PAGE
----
Science Sunday is a weekly wrap-up of science news of special interest to Coloradans. Emphasis given to work performed by Colorado researchers, or whose results are of importance (or sometimes just entertaining) to the state.
How Now Brown Snow
Snow cover in the San Juan Mountains was shortened by between 18 and 35 days because of dust blowing in from the Colorado Plateau, according to research published by Thomas Painter of Boulder’s National Snow and Ice Data Center and colleagues.
When dust from the plateau blows into the mountains, it settles darkly on the white snow. This results in the dust and snow combined absorbing more solar energy — a process the scientists call “insolation” — and increases the speed at which the snow melts.Moreover, with global climate warming well under way, additional drought and dust seems likely in the region, meaning that the snow duration in the are could be reduced even further.
Painter interrupted his vacation in the Alps to talk with us by cell phone. He said:
“The dust comes in the spring. That’s important because that’s when the sun is getting higher in the sky and there is greater insolation. Dust on the surface in April has a big impact. The sunlight can penetrate snow 30 to 40 centimeters in the visible wavelength. It’s absorbed by the dust particles, which warm and melt the snow layer above them. Generally, the dust layer stays intact.
“The snow pack gets dirtier and dirtier, coupled with the sun getting higher in the sky,” Painter says.
The end result may be a changing timetable of water in rivers throughout the region that rely on spring snowmelt.
The research was published in the June 2007 issue of the journal Geophysical Research Letter. Other Colorado authors who are credited on the paper are Christopher Landry of Silverton’s Center for Snow and Avalanche Studies; and Jason Neff, Corey Lawrence and G. Lang Farmer of CU’s Department of Geological Sciences.
We’re All Vampires!
It isn’t Colorado research exactly, but the July/August issue of The Skeptical Inquirer demonstrates that if there’s one vampire loose that follows the infectious rules of Hollywood vampiredom, then everybody on earth would be a vampire after less than three years.
In the movies, a vampire bites a human victim and turns him or her into a vampire. Then there’s two vampires. Well, a vampire’s gotta eat, so those two go out and bite two more humans. Now you’ve got four hungry vampires, each of whom has to eat.
If you started this process in year 1600 A.D. — I suppose the authors chose this date because it is sufficiently distant and gothic — when the population of the world was about 537 million people, and if the vampires ate only once a month (which you’ve got to admit is pretty restrained for a Hollywood vampire) then everybody in the world would be a vampire after 29 months.
The calculation is a variation of the fable about the serf who asks the king to double the grains of rice on each square of a chess board as his reward for some good deed, beginning with one grain on the first square. He ends up with two to the 64th power (minus one) grains of rice, which is a heck of a lot of rice, eighteen quintillion grains, give or take.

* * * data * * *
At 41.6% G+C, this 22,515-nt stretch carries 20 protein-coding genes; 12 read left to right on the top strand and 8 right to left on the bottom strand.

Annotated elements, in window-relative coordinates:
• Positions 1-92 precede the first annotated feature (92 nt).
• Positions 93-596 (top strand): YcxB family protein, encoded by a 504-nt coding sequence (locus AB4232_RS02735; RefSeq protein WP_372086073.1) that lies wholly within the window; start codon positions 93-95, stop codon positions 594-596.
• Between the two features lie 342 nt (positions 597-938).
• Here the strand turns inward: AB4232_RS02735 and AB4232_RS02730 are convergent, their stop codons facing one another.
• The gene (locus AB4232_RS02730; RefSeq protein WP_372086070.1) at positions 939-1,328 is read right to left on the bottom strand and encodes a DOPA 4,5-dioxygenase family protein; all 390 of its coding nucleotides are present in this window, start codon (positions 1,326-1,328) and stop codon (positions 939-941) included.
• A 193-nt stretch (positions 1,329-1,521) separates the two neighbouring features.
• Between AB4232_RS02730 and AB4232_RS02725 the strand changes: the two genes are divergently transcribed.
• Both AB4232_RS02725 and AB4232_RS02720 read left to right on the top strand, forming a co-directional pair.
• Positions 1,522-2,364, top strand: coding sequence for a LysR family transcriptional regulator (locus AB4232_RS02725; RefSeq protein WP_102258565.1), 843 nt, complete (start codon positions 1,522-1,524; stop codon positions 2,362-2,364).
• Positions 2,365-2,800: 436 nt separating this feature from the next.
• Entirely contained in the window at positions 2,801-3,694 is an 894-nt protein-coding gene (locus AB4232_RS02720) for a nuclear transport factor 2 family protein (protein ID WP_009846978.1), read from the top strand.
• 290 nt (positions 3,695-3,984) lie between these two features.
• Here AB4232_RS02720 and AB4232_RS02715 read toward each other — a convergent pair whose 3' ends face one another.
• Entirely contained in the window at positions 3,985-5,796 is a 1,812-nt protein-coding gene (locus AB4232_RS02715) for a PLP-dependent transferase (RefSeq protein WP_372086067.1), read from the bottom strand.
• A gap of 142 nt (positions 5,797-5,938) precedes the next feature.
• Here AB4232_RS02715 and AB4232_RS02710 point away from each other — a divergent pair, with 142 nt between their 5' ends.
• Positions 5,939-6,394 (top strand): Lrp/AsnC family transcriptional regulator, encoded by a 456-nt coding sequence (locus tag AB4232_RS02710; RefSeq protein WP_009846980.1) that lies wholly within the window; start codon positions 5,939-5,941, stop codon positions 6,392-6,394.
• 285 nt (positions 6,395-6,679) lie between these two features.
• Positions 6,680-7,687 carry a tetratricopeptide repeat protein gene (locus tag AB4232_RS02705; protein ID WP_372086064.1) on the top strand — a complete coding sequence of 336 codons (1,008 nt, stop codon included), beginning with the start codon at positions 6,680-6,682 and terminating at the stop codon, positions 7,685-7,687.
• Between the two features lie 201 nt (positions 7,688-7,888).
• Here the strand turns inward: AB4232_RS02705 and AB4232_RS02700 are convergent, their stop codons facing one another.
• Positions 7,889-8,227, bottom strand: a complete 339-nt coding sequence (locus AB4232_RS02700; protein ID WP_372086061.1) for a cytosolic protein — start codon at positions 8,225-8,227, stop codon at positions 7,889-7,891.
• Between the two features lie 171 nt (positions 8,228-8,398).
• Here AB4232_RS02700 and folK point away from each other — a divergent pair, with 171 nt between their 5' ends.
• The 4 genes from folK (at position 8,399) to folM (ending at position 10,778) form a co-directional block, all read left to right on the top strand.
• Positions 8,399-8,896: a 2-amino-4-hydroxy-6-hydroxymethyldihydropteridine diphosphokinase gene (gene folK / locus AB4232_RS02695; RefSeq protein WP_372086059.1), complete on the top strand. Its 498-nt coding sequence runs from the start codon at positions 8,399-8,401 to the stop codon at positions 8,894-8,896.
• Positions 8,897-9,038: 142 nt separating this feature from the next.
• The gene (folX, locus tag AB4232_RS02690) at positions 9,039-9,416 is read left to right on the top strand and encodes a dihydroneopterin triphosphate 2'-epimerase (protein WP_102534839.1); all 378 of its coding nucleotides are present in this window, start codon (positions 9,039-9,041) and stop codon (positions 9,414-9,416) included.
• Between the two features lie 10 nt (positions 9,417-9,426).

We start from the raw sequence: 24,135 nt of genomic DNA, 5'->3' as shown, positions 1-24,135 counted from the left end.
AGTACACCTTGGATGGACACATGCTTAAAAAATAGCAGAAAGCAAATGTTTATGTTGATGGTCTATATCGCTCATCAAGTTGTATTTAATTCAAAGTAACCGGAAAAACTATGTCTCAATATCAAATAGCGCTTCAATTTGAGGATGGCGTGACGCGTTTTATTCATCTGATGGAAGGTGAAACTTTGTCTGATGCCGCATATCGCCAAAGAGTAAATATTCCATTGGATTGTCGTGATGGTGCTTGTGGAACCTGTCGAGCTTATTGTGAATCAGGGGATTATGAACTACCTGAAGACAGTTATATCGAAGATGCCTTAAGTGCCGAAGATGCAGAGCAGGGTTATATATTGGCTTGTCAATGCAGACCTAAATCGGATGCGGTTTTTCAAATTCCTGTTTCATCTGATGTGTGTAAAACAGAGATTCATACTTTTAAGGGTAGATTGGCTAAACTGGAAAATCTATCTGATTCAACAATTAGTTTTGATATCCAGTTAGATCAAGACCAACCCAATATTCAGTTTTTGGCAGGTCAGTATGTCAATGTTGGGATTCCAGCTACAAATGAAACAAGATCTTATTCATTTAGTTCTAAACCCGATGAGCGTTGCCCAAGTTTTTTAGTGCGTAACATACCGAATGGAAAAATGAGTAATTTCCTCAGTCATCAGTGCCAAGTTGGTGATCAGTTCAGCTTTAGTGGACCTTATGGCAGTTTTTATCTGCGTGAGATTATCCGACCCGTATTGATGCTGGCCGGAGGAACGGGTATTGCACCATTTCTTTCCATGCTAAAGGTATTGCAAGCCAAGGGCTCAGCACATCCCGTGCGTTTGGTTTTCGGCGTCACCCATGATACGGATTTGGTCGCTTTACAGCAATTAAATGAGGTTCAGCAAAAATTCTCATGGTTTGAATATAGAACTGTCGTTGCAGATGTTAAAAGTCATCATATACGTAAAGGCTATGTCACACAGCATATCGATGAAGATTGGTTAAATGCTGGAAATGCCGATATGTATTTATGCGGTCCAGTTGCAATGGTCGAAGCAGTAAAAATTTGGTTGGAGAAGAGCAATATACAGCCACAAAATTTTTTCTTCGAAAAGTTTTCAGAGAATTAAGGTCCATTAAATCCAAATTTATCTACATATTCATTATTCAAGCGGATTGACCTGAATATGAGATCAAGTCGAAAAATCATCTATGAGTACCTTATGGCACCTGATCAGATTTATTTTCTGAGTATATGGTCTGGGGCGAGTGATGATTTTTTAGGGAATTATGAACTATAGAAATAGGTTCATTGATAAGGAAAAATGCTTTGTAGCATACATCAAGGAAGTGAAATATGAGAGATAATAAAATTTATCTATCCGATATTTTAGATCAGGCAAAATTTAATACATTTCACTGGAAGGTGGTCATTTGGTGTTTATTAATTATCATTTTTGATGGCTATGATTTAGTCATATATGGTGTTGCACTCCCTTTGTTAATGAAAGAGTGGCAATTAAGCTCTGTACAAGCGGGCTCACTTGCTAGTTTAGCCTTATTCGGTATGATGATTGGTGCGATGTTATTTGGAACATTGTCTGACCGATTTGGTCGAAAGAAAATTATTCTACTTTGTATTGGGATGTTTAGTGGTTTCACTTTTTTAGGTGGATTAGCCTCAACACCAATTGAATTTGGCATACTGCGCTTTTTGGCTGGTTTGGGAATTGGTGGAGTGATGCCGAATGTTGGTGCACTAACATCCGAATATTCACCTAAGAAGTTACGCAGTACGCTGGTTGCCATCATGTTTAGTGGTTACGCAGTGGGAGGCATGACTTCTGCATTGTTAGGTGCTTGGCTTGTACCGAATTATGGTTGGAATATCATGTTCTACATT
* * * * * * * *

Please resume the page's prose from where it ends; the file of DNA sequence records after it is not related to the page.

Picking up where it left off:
The vampire math was presented by University of Central Florida physicist Costas Efthimiou and UCF student Sohang Gandhi.
The Perfect Storm Damage Assessment
The last ten years have seen increased hurricane activity and more than $150 billion in damage in 2004 and 2005. This may or may not be the result of global climate change. We don’t want to go there. Experts disagree, as they sometimes will.
But now the University of Colorado Center for Science and Technology Policy Research Director Roger Pielke says that if you “normalize” the damages, the decade 1995 to 2005 saw the second-most damage of any decade since 1900.
Normalizing provides an “estimate of the damage that would occur if storms from the past made landfall under another year’s societal conditions. A lot of the reason that coastal damage estimates have gone up in recent years is because there is more development on the coasts than there used to be. the decade with the most “normalized” damage was 1926-1935, which at the time they probably blamed on the Hoover administration.
“Unless action is taken to address the growing concentration of people and properties in coastal areas where hurricanes strike, damage will increase, and by a great deal, as more and wealthier people increasingly inhabit these coastal locations,” Pielke and colleagues wrote in a paper accepted for publication (.pdf) by the journal Natural Hazards Review.
Mammal Genes Like Day and Night
Research up until now has indicated that only about 15 percent of mammal genes express themselves in circadian rhythms — that is the 24 hour periods of night and day. But new work from Colorado State University has discovered almost all mammal genes follow circadian oscillations.
Colorado State University researcher Andrey Ptitsyn, who works in the Bioinformatics Center at the College of Veterinary Medicine and Biomedical Sciences, discovered that “gene activity oscillates in a `finely orchestrated’ system and gene expression can be impacted by daylight and darkness — or a lack of both.”
This may explain why dieters shouldn’t eat right before bed.
Ptitsyn’s work appeared in the online, open access journal PLoS Computational Biology
Shut Up and Swim
Denver would be 727 feet below sea level if it wasn’t buoyed up by the heat in the earth’s crust, according to a University of Utah study.
“We found a good explanation for the elevation of continents,” says geologist Derrick Hasterok. “We now know why some areas are higher or lower than others. It’s not just what the rocks are made of; it’s also how hot they are.”
If it wasn’t for the heat keeping them afloat: